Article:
Lower Big Quilcene River Trail, Olympic National Forest

With the afternoon sun still trying to make its way into the valley, we headed back down the trail towards the parking lot.  After fifteen minutes of hiking, we stopped to prepare for a trail run for the remaining four miles.  This was a perfect trail for running with most of the way going slightly downhill.  The trail headed upwards only a few times and when it did it was hardly noticeable.  We made our way running up and down winding along the Lower Big Quilcene River with bursts of sunlight when the ridgeline dipped low enough.  The parking lot had several cars at the trailhead as we arrived mid afternoon.


Lower Big Quilcene River Trail, Olympic National Forest


Heading east towards the Puget Sound with the sun was still making its appearance, we decided to skip the ferry ride and take the small road trip home.  We headed south towards the Tacoma Narrows bridge with Mount Rainier dominating the landscape to the east.  Our journey ended as we arrived home just as the sun made its final appearance for the day.

Mount Baker Snowshoeing / Nooksack Falls


Mount Baker near Artist Point

Since moving to the Pacific Northwest I have been interested to try snowshoeing.  Growing up in Texas I was never really exposed to any snow activities.  I assumed snowshoeing would be just  like hiking in the snow; therefore, if I love hiking then I will love snowshoeing.  With an REI gift card burning a hole in our pockets, my husband and I decided we were going to rent snowshoes and head to the mountains.  We loaded up the car mid-afternoon and after a quick trip to REI we headed north towards Mount Baker.  Our evening was spent in a charming cabin in Deming, WA.  The only heat source for the entire cabin was a wood burning stove that warmed us as we spent the evening reading by the fireside.  We woke up the next morning chilled as the fire from the previous night had died out hours before.  We were filled with energy as we packed up for the less than an hours drive to the Mount Baker backcountry ski area.  Within an hours drive we went from a green, lush environment to a winter wonderland in the North Cascades.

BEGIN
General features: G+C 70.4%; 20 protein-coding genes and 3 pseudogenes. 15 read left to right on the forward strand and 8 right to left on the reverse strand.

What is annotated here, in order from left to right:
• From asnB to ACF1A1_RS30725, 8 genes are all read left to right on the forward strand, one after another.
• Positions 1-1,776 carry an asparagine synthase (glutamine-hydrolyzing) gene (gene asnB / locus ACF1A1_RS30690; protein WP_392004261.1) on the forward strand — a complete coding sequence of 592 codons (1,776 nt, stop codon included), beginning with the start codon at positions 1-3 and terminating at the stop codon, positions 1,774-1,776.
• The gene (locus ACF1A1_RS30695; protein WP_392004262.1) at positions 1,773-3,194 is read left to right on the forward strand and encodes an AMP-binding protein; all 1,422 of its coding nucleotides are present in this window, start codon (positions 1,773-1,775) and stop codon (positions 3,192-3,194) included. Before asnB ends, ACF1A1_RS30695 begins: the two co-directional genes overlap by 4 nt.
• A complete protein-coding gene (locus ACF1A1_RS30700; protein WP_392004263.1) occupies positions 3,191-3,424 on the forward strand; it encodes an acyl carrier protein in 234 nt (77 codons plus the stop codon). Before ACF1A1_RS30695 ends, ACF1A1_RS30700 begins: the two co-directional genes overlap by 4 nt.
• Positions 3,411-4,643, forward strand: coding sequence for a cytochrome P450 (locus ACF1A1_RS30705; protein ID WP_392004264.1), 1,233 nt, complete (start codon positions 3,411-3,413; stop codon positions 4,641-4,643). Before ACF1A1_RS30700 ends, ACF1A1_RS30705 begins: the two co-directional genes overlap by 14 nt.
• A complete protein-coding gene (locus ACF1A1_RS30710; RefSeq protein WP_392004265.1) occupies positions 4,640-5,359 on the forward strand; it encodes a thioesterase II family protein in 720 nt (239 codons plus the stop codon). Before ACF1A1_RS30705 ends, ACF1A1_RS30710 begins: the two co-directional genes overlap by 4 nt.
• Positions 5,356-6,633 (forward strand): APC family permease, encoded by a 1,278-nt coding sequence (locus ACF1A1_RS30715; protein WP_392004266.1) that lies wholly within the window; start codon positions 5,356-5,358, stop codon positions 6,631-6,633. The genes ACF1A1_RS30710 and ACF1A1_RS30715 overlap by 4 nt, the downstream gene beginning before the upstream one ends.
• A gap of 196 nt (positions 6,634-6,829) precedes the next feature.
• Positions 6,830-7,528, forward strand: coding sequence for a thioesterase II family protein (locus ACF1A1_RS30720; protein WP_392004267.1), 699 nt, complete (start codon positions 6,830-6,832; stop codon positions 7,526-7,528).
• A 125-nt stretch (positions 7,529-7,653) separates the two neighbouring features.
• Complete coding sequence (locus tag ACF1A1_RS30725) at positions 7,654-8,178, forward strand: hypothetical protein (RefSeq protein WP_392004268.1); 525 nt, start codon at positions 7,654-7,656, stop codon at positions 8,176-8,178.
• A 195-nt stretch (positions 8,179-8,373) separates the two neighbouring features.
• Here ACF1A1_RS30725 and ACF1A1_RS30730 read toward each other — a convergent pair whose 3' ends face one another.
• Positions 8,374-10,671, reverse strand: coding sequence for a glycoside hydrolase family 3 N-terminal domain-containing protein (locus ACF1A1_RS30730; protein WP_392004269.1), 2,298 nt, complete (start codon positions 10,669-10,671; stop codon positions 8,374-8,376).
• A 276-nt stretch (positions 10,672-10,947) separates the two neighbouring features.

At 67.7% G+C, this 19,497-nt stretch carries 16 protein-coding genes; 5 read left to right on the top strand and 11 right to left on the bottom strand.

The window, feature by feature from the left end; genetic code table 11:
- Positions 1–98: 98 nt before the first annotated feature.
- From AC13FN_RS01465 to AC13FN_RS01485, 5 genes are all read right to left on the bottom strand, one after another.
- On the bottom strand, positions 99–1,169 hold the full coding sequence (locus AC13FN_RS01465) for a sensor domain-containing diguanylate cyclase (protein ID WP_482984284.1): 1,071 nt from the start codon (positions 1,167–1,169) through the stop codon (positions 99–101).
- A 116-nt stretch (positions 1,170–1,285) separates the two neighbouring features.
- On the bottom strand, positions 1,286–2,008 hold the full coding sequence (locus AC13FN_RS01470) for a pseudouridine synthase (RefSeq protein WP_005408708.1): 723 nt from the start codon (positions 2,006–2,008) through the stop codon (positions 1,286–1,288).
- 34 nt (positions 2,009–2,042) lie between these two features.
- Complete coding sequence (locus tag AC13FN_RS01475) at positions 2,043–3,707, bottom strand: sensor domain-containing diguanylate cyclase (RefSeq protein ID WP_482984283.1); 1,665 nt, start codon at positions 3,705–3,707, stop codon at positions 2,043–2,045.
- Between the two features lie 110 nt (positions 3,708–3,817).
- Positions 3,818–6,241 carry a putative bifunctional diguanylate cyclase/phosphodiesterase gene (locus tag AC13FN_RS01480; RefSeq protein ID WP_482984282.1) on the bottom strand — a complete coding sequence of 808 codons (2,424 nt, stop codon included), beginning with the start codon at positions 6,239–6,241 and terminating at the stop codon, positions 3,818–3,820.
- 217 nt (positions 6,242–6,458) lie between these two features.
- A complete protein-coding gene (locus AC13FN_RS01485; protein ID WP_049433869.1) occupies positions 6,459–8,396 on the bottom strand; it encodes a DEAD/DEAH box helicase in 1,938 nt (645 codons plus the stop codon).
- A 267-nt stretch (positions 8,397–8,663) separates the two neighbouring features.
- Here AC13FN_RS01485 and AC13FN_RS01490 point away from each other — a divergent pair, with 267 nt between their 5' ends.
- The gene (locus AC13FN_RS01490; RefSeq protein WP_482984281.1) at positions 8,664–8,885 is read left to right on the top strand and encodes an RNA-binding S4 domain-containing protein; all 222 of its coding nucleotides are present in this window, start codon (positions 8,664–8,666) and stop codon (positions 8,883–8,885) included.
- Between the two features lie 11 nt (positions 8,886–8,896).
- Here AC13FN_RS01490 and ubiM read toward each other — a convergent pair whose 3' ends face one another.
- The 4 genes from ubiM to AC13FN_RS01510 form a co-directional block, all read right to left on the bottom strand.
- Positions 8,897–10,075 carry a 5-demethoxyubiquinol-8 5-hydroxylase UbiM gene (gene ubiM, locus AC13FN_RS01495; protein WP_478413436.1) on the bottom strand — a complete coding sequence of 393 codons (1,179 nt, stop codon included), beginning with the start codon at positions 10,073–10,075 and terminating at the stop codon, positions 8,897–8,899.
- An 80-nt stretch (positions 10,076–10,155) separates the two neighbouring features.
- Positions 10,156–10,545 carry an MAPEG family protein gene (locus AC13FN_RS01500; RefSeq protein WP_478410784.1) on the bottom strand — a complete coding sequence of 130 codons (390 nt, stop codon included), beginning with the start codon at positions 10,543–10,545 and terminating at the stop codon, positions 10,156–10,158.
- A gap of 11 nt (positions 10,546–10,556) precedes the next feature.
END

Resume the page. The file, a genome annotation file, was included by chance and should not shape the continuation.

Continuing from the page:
Mount Baker near Artist Point


Mount Baker near Artist Point


We were geared up and hitting the trail by 10:00 am.  Right away snowshoeing was a lot easier than I thought it would be.  After reading trips reports from recent visits to the area I learned that when travelling up the trail we needed to stay to the right of the roped-off downhill ski area.  Following this guideline we spent the morning and afternoon snowshoeing around the snow filled valley watching the skiers and snowboarders fly down the mountain zig-zagging through the fresh snow.  Several feet of light and fluffy surrounded the area for miles in every direction.  At times we would follow tracks created by other people and sometimes we would choose destinations and create our own pathways through the snow.  As beginner snowshoers we decided not to attempt the hike to Artist Point and instead we spent the day familiarizing ourselves with the equipment snowshoeing around the valley.


Snowy treetops on Mount Baker



Wind blowing the snow from the trees on Mount Baker


Exhausted from our days efforts hiking through the snow, we headed to the parking lot to load up and picnic in the car before heading down the mountain.  As we left the snowy mountaintops behind, a sign for Nooksack Falls lured us off the highway for a short side trip.  We made the quick trip the the waterfall viewing point, but the perspective from the fenced area near the top of the falls gives you just a peak of Nooksack Falls.  I enjoyed the landscape looking downstream as a light fog hung over the valley in the distance.


Nooksack Falls, Mount Baker-Snoqualmie National Forest


Nooksack Falls, Mount Baker-Snoqualmie National Forest


The cold air urged us to head back to the warmth of our car and we continued our way back towards Seattle.  As we drove away from Mount Baker and the North Cascades all I could think about was when I’d be back again.  Soon I hope.

Wildlife Wednesday 01/21/2015

Alpaca  San Juan Island, WA

Alpaca, San Juan Island, WA

During a trip to the San Juan Islands with my family in 2012 we visited the Krystal Acres Alpaca Farm near Roche Harbor.  The family running the business was very friendly and informative about all things alpaca.  After touring around the farm and visiting the alpacas we shopped for items made with the very soft alpaca fur.